The Telegraph
Monday , January 6 , 2014
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Cyclonic brakes on chill run

The mercury dipped to 12.4 degrees Celsius on Sunday morning, by far the coldest day of the season, but the forecast says it will rise again in the next 48 hours.

According to the weather office, the Celsius would climb from Monday and usher in a “warm phase” for two-three days because of a system over Rajasthan hurtling towards the east.

“A cyclonic circulation had developed over Rajasthan on Friday. This is moving east and will lead to moisture incursion from the Bay of Bengal. The system will block the North Wind, responsible for the chill in Calcutta and the neighbouring areas,” said a senior official of the India Meteorological Department, Calcutta.

Calcuttans have made the most of the cold with Saturday recording the minimum at 12.7 degrees Celsius.

Musician Deeptarko Chowdhury, 23, and his friends chilled out by a warm fire. “My friends and I went on a drive on Saturday morning to Kolaghat and organised a terrace party in the evening. It was chilly and fun. As it stayed cold on Sunday, we lit a bonfire at night,” said the Lake Gardens resident and student of English at Jadavpur University.

The weather office’s forecast for the next 48 hours wouldn’t be music for the musician, though. He would have to hold his plans because the minimum might climb to 14 degrees Celsius on Monday and rise even more the following day.

But Chowdhury and his friends can bring the barbecue and balaclavas out again after Tuesday, Bay permitting. The cold will return if no system develops over the Bay to block the northerly.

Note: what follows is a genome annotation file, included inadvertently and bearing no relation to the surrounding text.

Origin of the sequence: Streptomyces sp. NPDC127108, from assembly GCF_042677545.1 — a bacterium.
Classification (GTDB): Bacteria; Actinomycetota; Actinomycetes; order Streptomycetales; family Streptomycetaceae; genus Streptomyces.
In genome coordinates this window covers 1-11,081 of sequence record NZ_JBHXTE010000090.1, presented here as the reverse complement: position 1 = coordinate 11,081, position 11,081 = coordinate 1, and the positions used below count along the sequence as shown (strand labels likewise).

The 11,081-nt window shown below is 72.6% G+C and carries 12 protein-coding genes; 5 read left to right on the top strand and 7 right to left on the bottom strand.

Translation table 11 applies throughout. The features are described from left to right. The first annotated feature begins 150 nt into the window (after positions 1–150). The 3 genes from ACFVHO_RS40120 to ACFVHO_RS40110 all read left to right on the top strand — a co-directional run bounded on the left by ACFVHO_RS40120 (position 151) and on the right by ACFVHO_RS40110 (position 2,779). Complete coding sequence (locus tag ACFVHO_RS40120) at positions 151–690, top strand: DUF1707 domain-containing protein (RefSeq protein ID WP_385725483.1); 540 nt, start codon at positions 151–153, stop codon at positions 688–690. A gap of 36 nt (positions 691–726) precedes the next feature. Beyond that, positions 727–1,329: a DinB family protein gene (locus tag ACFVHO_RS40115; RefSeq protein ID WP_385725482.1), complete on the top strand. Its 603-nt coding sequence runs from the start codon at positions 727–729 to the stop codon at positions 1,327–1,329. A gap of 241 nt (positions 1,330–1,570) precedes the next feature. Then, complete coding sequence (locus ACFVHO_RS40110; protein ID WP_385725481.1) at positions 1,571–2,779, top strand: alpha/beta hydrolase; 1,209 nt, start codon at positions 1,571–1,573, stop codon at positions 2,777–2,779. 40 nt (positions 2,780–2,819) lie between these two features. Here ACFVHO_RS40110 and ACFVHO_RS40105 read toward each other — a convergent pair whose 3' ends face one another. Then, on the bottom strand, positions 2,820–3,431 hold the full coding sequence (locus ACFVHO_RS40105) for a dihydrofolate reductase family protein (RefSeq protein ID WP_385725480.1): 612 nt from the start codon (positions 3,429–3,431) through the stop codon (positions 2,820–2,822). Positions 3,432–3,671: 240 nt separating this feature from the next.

An Alipore-based Met official said the temperature for the next two days depended solely on the behaviour of the cyclonic circulation, a remnant of a western disturbance in north India.

“Even if the cyclonic circulation comes to Madhya Pradesh or Uttar Pradesh, Calcutta would start getting effected with the soaring relative humidity,” he said.

The moisture content in the city would, however, be higher if the system reaches Bengal’s immediate neighbours — Jharkhand and Bihar.

A cyclonic circulation pulls wind and moisture towards itself because the atmospheric pressure within it is lesser than its surroundings. In this case, it would pull the moisture-laden air from the sea to land, the official explained.

However, the system is likely to disintegrate by Wednesday and in the absence of any other system, the chill is likely to make a gradual comeback.

Weather scientists said there was still time for “biting cold” in Calcutta, citing the example of last year when the city recorded 9 degrees Celsius, the coldest day in 23 years after 1989, on January 9.

Meteorological records showed that in seven of the past 10 years, the minimum temperature in the month was recorded after January 9.

Many Calcuttans were in doubt about the chill returning because there have been too many hurdles to the cold this season in the form of weather systems.

Since December, whenever the minimum has dipped below normal, either a cyclone or a depression or a high-pressure belt had blocked the winds bringing the cold to Calcutta.

Calcutta never had more than three consecutive days of sub-normal temperatures this winter, while there had been phases when the temperature jumped above the normal mark.

Reason enough for Ballygunge resident Neha Ranade to call this winter “disappointing”. She was looking forward to the minimum dipping to 10 degrees or below in January.

“All of December was warmer than usual. Even New Year’s Eve and New Year’s Day were warm. January is the coldest month of the year. When do we get to experience biting cold?” the 25-year-old fashion designer demanded.